Furniture connector bolt, 1/4-20 × 2", or M5×50mm, with cross dowel such as Rockler #46707 and #31823, rockler.com
Cable ties, nylon (6) aka zip ties
Jigsaw or router with ¼" bit CNC router recommended, but it’s doable with a hand router or jigsaw.
Forstner bit, 22mm for cutting the bearing pockets. On the kit version, these are thru-cuts, but for a DIY build you really want to be able to pocket in 7mm or 0.275" on both sides of the long and short arms.
Hex wrenches Use 4mm and 6mm for the M8 bolts and furniture bolts. For SAE stuff and substitutions, use what fits.
Screwdriver, #2 Phillips
Tape measure or ruler
Double-sided mounting tape, high bond such as 3M VHB or Scotch Outdoor Mounting Tape
DIY: Download the design files (DXF artwork, zipped) at diybookscanner.org. The part outlines are in the file ArchivistBookScanner_M3.dxf; cut them on a CNC cutting machine or by hand using a jigsaw or router.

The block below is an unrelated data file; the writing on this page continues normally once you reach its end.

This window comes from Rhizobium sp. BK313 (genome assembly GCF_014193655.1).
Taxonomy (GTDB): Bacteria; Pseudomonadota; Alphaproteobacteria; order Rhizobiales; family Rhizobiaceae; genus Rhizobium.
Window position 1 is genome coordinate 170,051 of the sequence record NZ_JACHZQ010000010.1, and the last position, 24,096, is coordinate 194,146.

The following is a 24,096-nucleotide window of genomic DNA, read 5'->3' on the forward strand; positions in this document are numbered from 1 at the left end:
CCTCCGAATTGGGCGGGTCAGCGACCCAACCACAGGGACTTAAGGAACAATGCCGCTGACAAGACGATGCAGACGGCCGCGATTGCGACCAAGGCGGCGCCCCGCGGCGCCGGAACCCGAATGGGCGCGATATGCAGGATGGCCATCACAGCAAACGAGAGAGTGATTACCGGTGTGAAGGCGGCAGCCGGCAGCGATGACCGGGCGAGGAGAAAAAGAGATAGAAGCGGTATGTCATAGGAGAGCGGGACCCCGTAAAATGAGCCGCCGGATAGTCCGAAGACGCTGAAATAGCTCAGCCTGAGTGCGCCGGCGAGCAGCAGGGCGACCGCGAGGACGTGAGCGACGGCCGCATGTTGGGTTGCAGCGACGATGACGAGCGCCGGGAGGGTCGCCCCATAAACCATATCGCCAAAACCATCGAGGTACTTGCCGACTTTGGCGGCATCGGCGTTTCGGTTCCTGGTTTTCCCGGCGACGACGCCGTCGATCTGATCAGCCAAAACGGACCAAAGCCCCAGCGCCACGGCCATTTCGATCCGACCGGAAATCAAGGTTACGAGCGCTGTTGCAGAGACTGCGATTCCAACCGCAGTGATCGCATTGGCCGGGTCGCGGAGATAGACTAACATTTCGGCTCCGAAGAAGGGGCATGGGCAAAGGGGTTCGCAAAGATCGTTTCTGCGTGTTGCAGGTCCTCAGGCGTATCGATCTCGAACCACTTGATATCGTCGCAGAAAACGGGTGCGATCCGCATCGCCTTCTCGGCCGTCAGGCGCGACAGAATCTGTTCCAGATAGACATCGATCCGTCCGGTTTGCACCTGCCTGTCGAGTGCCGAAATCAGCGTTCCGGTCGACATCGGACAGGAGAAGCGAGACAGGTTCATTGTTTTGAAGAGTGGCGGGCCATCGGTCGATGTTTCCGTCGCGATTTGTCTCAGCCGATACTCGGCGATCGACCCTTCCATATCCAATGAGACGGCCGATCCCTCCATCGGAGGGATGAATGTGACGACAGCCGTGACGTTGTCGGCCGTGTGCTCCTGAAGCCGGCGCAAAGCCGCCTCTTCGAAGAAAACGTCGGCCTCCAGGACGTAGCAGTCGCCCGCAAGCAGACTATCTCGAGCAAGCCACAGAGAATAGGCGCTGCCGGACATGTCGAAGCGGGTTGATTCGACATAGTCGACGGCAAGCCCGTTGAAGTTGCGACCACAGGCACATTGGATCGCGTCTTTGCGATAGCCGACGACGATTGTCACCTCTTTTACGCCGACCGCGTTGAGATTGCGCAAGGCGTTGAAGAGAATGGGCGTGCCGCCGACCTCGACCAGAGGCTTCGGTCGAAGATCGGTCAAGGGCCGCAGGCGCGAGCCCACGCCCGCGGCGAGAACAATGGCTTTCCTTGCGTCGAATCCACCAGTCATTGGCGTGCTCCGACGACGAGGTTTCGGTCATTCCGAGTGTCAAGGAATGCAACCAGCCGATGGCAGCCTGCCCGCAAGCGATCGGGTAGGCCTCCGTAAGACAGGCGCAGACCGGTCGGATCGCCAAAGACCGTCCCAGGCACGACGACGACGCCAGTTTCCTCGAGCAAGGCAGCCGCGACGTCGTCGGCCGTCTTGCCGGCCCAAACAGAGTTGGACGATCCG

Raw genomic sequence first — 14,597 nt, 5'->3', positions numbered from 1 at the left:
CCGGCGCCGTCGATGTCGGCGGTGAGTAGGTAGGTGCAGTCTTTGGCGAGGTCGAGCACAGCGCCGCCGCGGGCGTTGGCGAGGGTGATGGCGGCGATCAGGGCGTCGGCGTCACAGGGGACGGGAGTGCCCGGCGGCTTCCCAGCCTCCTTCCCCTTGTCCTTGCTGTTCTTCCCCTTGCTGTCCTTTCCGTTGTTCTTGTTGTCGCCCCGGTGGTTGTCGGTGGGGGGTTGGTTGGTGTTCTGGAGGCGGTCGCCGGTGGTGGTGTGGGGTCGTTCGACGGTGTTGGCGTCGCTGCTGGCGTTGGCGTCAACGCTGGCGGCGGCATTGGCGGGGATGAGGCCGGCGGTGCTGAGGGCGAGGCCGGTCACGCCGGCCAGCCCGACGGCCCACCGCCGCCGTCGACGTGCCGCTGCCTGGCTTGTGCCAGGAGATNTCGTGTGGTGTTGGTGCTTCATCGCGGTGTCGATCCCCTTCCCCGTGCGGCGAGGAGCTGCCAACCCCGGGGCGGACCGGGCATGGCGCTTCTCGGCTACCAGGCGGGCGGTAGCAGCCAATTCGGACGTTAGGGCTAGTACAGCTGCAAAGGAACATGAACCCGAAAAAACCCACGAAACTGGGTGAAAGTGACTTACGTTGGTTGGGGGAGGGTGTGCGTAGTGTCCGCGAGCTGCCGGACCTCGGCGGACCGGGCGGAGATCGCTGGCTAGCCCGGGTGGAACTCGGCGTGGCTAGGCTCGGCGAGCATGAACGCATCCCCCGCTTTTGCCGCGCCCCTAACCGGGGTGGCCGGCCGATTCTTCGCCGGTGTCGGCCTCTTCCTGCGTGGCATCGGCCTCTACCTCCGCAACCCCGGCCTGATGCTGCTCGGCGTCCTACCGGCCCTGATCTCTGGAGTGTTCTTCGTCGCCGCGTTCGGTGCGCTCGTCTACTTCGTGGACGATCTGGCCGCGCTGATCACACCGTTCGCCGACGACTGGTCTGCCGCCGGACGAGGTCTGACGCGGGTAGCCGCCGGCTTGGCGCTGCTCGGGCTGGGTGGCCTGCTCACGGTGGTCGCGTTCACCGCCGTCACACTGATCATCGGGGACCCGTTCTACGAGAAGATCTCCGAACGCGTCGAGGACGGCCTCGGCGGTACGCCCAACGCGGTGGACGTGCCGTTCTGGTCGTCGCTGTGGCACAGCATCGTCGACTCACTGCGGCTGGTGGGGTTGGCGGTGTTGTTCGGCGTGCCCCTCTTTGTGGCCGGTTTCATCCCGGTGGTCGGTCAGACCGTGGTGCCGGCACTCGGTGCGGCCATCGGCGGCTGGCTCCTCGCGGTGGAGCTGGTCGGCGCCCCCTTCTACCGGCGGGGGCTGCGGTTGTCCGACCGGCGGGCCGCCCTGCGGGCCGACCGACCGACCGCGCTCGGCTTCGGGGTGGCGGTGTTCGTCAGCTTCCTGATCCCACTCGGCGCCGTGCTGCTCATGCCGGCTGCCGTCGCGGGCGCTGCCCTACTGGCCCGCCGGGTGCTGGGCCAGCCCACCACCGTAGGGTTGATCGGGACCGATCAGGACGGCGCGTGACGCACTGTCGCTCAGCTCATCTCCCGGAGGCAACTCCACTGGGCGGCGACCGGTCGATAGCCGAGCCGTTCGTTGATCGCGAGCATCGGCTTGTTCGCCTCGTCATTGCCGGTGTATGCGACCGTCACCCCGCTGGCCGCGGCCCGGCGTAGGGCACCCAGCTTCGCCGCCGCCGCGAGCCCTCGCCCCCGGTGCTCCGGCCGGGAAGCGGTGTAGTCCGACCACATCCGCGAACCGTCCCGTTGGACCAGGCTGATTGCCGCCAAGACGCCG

Attach the Base Bars to a Side Plate with furniture bolts, as pictured. Finger tighten only. Attach the second Side Plate, too. When you're confident that the base rests evenly, wrench-tighten the bolts until they're secure. DIY: Substitute framing screws to secure your wooden base bars.
Orient the assembly as pictured. The left side requires a single pulley on the inside. Insert a 40mm M8 bolt into a pulley, then spin a nut onto the bolt so it firmly contacts the pulley. Attach the pulley to the left side plate and cap it with an M8 flange nut. Tighten with a wrench. DIY: A 5/16"-18 bolt will also work.
The right side needs a pulley both inside and outside of the side plate. Start with a 60mm M8 fully threaded hex bolt. From left to right, your delicious pulley sandwich will go: Bolt → Pulley → Nut → Wood → Nut → Pulley → Lock nut. Tighten with a wrench when in place. DIY: If you can't get an M8 60mm bolt, substitute a 5/16"-18 bolt or short piece of threaded rod.
The left side only needs an attachment point on the inside. Spin a nut onto a 40mm M8 bolt. Insert through the outside of the Left Side Plate. On the inside, secure with a flange nut, leaving ¼" between the flange nut and the wood. DIY: A 5/16"-18 bolt will work here.